If you’ve ever burned/ripped a CD onto your mp3 player, mobile phone or laptop, then you’ve committed a crime. In fact, legislation is so out of touch with current practise, 85% of the people surveyed considered the above to be legal, prompting a chance of pace from the government that allows people to replicate content such as CD’s, DVD’s and e-books “for private purposes such as format shifting or backup”.

Apple queuing The kids are queuing for the latest iPad, not buying CDs, stupid government

It’s one of the most useless and meaningless changes to legislation, and probably could have slipped under the radar – like so many burned copies of DVDs and albums – without anyone making a fuss about it. But it is startling to think that copyright holders expected consumers to make multiple purchases of, say, an album if they wanted one copy on their phone and one on CD to play in the car.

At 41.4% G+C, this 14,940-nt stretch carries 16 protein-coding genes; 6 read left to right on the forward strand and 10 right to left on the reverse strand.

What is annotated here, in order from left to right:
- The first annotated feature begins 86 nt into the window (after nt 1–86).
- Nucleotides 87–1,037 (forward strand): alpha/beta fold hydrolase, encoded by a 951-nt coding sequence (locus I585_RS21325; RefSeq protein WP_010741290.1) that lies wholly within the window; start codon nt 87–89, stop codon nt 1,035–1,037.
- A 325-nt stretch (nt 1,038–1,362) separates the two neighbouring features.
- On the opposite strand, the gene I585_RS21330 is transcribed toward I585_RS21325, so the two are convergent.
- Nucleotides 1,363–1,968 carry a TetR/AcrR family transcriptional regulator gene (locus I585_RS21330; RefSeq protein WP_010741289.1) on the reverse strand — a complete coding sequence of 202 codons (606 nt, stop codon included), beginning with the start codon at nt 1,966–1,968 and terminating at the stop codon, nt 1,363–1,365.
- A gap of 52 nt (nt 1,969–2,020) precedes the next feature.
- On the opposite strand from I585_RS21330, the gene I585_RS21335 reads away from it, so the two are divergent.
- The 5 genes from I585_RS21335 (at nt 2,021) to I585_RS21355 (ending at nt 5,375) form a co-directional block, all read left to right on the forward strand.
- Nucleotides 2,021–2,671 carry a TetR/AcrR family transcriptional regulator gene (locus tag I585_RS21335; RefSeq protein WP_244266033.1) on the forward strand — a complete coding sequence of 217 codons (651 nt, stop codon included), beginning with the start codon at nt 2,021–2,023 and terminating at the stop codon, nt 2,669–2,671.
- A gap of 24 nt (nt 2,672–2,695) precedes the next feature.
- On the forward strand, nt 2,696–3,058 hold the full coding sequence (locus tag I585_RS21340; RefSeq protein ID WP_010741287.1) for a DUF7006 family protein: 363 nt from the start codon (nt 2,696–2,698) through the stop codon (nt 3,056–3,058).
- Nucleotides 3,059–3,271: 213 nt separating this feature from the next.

"The law [on exceptions] is changing in a number of small but important ways, to make our copyright system better suited to the digital age," the UK's Intellectual Property Office says in a new advisory document. "These changes will affect how you can use content like books, music, films and photographs."

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But, the IPO guidance points out, "it will still be illegal to make copies for friends or family, or to make a copy of something you do not own or have acquired illegally, without the copyright owner's permission. So you will not be able to make copies of CDs for your friends, to copy CDs borrowed from friends, or to copy videos illegally downloaded from file-sharing websites."

Of course, CDs are struggling to leave the shelves as consumers increasingly prefer to download their music, stream it over a service like Spotify or illegally download it via torrent clients.